The Job of a Food Photography Prop
The word prop in food photography is used much like in theater. The culinary props are there to reinforce the message of the food photography itself. This message could be to show how the blender works, illustrate a recipe, or just to make people order food. For this reason each prop needs to be carefully thought out to work towards the goal of each photograph. Props add detail, create an effect of place, and further the overall desired style of a scenario. The word prop also means to support, such as “he propped up the teetering floral arrangement with a small piece of wood.” Indeed, food photography props have the job of decorating, embellishing, emulating, and supporting the scene as a whole.
A food photographer who knows how to use props can direct the way their photos are viewed. The choice of displaying a dish still in a frying pan indicates a fresh and casual dining experience. The same food could be plated on slate with sleek dark props, suggesting a sophisticated and serious attitude. Props are also essential in creating layers in food photography, a tactic used for making images more engrossing. If a food photographer is working solo on a set, shooting a menu for a restaurant, he will most likely use props that belong to the restaurant. There is not worry about which props to select, only have to arrange them in the most pleasing compositional manner.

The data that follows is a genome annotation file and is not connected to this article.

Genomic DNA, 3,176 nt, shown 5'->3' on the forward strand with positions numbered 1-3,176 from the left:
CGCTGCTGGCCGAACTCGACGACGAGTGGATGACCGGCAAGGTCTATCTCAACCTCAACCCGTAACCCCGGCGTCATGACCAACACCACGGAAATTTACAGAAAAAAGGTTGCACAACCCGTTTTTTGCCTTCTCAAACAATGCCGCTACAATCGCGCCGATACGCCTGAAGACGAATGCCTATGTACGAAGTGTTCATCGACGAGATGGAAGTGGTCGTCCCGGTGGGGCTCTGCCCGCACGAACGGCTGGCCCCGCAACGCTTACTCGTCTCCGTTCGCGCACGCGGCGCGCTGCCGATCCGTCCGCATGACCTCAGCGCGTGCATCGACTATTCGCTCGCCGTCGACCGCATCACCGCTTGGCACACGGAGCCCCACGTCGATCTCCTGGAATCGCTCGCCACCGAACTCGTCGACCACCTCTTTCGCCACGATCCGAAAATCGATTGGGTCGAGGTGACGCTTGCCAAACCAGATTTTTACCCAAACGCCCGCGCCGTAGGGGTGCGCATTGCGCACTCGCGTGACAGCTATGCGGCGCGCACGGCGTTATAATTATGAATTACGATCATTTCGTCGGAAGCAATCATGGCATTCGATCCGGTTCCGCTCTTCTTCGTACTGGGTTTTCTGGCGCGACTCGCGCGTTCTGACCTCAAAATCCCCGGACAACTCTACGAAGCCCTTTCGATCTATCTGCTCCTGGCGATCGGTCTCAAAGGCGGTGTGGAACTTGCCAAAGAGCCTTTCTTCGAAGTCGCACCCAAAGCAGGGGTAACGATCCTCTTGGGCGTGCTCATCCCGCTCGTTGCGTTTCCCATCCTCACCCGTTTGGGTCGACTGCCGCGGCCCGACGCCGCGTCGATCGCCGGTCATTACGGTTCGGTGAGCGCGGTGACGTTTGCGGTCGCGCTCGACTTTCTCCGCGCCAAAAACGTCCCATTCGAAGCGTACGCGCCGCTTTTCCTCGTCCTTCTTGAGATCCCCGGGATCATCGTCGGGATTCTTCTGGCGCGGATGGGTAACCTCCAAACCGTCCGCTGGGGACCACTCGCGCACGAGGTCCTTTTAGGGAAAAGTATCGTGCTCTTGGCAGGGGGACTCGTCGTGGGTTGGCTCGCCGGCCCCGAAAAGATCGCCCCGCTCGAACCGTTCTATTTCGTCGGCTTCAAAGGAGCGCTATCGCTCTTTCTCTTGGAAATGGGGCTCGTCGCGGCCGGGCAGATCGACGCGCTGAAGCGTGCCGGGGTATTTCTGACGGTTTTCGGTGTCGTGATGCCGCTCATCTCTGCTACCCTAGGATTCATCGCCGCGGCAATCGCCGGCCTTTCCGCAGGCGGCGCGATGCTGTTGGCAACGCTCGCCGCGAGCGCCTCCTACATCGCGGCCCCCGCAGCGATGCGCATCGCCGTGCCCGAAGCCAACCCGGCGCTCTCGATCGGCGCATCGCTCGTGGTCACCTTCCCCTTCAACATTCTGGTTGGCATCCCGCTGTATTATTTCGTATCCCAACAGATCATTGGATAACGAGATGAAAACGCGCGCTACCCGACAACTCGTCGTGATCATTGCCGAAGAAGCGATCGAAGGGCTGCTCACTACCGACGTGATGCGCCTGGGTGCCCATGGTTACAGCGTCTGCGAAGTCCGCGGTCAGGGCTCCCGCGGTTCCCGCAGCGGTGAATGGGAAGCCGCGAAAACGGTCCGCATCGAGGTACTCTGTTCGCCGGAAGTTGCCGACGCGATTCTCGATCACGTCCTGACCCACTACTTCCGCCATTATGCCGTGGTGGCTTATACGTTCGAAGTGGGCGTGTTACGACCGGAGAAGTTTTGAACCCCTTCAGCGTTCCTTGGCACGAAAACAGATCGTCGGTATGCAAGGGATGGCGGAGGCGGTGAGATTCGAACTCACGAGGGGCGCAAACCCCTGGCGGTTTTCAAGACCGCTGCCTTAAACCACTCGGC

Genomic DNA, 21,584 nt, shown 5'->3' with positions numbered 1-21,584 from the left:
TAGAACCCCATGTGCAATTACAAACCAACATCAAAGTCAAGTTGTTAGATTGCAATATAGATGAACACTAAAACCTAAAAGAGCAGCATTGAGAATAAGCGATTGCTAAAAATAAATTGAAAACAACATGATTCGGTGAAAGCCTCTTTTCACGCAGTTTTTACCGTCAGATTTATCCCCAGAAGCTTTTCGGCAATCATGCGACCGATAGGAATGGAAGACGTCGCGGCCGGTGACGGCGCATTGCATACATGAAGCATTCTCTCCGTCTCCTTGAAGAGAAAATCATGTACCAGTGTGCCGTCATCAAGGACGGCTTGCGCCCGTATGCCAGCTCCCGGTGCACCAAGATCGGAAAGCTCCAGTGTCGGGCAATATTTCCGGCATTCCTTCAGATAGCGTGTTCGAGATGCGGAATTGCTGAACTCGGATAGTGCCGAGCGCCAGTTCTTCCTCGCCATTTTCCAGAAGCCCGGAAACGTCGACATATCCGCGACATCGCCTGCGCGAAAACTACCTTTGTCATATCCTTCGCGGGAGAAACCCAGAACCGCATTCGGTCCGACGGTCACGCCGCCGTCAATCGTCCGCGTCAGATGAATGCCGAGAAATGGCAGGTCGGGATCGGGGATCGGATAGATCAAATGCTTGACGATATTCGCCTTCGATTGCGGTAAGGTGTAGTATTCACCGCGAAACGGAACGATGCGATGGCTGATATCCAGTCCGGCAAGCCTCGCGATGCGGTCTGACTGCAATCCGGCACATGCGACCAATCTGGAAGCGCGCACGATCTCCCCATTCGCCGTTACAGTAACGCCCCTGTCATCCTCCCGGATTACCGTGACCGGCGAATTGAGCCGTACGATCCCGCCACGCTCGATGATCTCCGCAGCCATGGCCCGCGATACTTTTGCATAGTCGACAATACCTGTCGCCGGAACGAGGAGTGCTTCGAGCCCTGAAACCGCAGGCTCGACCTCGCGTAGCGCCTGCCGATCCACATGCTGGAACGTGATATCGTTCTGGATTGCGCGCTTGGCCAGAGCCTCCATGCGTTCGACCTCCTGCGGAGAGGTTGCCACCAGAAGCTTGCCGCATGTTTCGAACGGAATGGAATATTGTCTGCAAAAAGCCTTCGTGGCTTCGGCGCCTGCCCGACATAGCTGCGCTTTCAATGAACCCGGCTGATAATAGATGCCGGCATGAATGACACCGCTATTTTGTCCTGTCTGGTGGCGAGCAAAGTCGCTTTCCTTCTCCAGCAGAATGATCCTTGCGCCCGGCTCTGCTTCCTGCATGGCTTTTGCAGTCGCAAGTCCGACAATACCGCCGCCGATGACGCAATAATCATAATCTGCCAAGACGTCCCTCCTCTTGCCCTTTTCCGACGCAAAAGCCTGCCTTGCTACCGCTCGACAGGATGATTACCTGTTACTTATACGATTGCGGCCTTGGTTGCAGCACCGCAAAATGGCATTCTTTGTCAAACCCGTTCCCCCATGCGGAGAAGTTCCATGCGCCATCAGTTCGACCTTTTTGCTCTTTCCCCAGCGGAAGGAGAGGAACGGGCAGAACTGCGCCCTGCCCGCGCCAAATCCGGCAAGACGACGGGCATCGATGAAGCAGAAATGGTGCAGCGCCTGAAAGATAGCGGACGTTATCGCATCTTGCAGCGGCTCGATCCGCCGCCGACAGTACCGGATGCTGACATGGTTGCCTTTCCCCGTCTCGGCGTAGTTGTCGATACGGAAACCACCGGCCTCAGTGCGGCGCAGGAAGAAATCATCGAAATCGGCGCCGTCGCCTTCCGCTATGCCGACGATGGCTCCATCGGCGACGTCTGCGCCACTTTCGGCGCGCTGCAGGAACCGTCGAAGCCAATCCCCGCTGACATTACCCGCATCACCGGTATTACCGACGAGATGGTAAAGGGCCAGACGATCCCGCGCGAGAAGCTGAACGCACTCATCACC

Food/beverage companies may even use different props in their advertising photography to market the same product to a different group of buyers. A juice sold wholesale to food service businesses will be photographed for ads in restaurant/diner style glassware, whereas the same juice sold to a retail market (individual households) will be photographed in a more casual, homey style glass. The same applies to all other food serving prop pieces like plates or silverware.
Prop Stylists, Prop Masters and Prop Houses
When it comes to advertising and editorial food photography, separate people are often in charge of acquiring and styling props on set. They are the so called “prop stylist“, or in large productions there is a “prop master“. Building a cohesive food photography set is a coordinated creative effort. Props are often custom-purchased or custom-made. Food creatives frequently rent props from a place called the “prop house“, where props are offered by color, style, purpose, and historical period.